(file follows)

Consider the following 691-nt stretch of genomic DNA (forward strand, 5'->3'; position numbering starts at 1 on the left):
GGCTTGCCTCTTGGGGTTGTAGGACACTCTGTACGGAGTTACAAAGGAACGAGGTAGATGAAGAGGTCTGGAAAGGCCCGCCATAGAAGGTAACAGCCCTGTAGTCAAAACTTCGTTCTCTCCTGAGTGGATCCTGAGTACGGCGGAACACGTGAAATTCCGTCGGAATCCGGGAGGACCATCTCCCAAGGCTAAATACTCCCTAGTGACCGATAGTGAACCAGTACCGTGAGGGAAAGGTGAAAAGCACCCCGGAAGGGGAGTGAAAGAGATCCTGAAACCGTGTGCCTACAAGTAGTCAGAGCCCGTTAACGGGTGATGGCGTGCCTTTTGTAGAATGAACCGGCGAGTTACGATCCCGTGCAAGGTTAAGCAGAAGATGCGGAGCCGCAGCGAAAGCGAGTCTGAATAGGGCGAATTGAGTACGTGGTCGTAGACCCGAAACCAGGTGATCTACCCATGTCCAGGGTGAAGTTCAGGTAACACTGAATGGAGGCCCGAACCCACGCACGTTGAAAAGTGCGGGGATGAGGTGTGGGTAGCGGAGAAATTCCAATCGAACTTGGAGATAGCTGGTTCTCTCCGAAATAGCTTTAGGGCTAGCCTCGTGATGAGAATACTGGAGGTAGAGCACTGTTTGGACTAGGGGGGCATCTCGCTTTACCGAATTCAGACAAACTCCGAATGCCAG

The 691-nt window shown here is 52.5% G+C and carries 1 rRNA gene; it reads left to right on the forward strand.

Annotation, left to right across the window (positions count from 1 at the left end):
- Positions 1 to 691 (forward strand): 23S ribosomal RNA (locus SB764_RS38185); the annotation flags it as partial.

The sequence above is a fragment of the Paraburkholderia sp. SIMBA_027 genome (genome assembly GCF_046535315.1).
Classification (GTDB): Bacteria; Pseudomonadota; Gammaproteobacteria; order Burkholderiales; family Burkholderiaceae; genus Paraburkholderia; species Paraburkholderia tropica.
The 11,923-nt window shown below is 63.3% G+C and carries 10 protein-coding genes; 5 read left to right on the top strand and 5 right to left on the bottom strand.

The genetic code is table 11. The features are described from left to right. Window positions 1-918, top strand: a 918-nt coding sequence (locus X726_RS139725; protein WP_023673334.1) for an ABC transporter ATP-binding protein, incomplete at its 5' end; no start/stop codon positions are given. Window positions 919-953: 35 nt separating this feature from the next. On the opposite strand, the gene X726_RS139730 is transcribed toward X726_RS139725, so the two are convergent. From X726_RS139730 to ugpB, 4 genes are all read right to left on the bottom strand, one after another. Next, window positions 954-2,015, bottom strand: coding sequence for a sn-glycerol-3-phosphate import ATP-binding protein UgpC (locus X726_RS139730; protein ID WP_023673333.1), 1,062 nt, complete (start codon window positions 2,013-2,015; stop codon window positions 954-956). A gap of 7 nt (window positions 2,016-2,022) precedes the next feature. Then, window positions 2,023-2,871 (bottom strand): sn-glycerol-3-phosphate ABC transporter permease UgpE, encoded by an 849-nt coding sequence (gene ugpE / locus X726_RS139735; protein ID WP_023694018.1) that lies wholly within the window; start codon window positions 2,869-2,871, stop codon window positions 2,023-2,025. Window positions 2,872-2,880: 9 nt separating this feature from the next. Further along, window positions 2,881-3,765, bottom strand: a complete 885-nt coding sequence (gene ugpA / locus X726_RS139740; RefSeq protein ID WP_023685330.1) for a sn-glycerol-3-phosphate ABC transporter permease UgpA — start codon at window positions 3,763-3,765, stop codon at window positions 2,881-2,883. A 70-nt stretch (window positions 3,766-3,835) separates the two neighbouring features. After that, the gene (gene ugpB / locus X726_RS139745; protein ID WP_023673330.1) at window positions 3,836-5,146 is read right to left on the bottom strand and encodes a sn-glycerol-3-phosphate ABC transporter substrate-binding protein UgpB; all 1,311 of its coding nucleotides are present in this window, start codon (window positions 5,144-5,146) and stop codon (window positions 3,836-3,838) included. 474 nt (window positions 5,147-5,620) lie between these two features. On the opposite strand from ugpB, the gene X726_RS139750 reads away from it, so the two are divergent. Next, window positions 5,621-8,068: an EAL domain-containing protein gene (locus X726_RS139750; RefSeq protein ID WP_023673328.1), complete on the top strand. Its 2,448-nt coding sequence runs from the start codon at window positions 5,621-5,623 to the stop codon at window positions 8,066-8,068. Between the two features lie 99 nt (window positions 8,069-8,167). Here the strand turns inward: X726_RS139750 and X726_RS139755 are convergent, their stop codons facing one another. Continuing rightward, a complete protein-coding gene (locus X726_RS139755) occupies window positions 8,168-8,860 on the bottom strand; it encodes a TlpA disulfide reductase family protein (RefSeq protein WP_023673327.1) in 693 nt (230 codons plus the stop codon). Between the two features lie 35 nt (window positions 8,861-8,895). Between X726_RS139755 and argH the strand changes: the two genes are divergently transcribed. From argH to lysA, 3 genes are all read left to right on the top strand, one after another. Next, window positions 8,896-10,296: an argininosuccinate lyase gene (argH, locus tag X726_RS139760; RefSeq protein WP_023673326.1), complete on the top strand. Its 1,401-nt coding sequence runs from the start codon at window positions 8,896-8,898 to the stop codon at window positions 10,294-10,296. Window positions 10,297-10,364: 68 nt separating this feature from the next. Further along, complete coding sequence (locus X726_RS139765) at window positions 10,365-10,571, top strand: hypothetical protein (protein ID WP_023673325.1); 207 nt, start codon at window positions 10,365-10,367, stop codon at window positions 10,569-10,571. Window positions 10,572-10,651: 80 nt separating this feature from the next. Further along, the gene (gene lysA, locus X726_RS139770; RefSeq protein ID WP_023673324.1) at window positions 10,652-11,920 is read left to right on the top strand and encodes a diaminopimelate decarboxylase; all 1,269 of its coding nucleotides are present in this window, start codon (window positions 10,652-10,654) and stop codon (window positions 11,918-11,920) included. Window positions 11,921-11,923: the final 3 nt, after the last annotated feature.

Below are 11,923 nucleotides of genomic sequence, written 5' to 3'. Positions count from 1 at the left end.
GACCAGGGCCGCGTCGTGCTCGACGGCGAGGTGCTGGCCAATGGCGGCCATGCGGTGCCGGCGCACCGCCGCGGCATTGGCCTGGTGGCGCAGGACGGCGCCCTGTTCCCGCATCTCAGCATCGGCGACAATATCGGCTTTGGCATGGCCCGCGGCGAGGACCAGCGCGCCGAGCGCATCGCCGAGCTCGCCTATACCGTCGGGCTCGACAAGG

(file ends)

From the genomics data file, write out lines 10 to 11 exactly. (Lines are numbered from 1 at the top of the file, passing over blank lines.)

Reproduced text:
Below are 11,923 nucleotides of genomic sequence, written 5' to 3'. Positions count from 1 at the left end.
GACCAGGGCCGCGTCGTGCTCGACGGCGAGGTGCTGGCCAATGGCGGCCATGCGGTGCCGGCGCACCGCCGCGGCATTGGCCTGGTGGCGCAGGACGGCGCCCTGTTCCCGCATCTCAGCATCGGCGACAATATCGGCTTTGGCATGGCCCGCGGCGAGGACCAGCGCGCCGAGCGCATCGCCGAGCTCGCCTATACCGTCGGGCTCGACAAGG